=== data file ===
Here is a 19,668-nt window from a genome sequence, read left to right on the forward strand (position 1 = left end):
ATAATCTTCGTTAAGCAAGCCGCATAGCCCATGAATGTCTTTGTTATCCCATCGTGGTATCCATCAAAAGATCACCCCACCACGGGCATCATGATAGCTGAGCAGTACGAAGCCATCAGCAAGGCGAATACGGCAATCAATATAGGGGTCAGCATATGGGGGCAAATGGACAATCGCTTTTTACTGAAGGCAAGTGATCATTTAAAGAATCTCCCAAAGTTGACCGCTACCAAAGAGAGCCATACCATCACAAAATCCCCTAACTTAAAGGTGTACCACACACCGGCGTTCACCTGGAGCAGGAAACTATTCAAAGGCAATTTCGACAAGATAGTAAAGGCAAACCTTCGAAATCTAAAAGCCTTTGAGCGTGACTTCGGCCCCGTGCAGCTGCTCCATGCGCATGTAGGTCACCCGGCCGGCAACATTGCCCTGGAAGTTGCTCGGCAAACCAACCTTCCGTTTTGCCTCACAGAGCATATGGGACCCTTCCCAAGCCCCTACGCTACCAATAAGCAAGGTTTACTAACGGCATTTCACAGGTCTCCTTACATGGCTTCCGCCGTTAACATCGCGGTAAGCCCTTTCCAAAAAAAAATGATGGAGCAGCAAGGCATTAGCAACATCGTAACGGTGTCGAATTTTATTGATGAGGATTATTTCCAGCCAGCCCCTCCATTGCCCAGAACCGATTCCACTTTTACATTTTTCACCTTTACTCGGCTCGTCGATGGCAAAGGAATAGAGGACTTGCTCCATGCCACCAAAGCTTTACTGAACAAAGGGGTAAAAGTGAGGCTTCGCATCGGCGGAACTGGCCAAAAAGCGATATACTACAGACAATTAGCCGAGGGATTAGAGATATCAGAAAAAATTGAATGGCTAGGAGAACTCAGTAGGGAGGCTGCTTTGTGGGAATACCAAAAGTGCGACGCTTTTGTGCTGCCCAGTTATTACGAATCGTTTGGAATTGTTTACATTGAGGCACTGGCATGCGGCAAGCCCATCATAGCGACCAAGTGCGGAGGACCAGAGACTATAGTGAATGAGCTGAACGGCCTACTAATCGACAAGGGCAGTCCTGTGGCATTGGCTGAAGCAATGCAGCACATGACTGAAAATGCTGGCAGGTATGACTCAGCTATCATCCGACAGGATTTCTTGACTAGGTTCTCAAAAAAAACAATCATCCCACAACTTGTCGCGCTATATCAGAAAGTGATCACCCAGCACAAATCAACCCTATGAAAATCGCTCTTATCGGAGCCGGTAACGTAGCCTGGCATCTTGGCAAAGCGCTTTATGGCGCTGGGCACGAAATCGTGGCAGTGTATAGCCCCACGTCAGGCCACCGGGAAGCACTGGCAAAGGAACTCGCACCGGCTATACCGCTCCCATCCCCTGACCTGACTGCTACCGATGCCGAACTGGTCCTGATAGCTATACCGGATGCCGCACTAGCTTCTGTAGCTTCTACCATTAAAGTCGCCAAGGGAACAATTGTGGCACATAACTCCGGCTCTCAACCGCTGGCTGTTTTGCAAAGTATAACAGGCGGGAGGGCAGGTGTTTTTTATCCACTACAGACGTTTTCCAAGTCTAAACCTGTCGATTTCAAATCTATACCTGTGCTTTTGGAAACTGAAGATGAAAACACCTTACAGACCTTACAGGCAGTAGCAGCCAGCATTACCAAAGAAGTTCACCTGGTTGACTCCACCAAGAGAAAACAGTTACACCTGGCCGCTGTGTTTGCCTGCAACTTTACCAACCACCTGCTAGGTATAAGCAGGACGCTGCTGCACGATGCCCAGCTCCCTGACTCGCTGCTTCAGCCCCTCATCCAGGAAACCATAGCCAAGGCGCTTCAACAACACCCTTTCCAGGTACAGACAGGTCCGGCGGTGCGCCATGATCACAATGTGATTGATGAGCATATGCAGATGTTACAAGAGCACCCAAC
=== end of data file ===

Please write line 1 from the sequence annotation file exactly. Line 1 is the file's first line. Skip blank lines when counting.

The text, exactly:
Here is a 19,668-nt window from a genome sequence, read left to right on the forward strand (position 1 = left end):